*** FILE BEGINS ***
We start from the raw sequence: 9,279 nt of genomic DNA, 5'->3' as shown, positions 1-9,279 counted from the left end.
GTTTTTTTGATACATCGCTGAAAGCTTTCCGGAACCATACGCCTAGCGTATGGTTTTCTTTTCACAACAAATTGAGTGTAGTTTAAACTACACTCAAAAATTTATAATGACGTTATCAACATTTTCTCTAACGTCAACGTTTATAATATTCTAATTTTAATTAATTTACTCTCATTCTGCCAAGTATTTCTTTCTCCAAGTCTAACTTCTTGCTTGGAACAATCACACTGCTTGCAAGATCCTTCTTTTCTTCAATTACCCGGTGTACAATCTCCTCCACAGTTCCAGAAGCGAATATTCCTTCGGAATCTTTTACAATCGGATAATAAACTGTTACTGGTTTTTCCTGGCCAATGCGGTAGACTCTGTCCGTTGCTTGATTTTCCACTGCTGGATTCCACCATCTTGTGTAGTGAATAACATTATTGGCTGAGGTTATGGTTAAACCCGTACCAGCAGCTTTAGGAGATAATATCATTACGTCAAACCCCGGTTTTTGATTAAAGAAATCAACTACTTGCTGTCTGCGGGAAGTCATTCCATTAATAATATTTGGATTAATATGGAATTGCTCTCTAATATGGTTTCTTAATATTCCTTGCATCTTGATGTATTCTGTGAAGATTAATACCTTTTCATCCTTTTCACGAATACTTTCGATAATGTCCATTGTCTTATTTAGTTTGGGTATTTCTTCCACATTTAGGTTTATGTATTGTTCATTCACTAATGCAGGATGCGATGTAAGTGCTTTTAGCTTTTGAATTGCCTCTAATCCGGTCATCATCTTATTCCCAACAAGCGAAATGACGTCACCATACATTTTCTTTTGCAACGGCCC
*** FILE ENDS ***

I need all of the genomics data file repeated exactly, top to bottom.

We start from the raw sequence: 9,279 nt of genomic DNA, 5'->3' as shown, positions 1-9,279 counted from the left end.
GTTTTTTTGATACATCGCTGAAAGCTTTCCGGAACCATACGCCTAGCGTATGGTTTTCTTTTCACAACAAATTGAGTGTAGTTTAAACTACACTCAAAAATTTATAATGACGTTATCAACATTTTCTCTAACGTCAACGTTTATAATATTCTAATTTTAATTAATTTACTCTCATTCTGCCAAGTATTTCTTTCTCCAAGTCTAACTTCTTGCTTGGAACAATCACACTGCTTGCAAGATCCTTCTTTTCTTCAATTACCCGGTGTACAATCTCCTCCACAGTTCCAGAAGCGAATATTCCTTCGGAATCTTTTACAATCGGATAATAAACTGTTACTGGTTTTTCCTGGCCAATGCGGTAGACTCTGTCCGTTGCTTGATTTTCCACTGCTGGATTCCACCATCTTGTGTAGTGAATAACATTATTGGCTGAGGTTATGGTTAAACCCGTACCAGCAGCTTTAGGAGATAATATCATTACGTCAAACCCCGGTTTTTGATTAAAGAAATCAACTACTTGCTGTCTGCGGGAAGTCATTCCATTAATAATATTTGGATTAATATGGAATTGCTCTCTAATATGGTTTCTTAATATTCCTTGCATCTTGATGTATTCTGTGAAGATTAATACCTTTTCATCCTTTTCACGAATACTTTCGATAATGTCCATTGTCTTATTTAGTTTGGGTATTTCTTCCACATTTAGGTTTATGTATTGTTCATTCACTAATGCAGGATGCGATGTAAGTGCTTTTAGCTTTTGAATTGCCTCTAATCCGGTCATCATCTTATTCCCAACAAGCGAAATGACGTCACCATACATTTTCTTTTGCAACGGCCC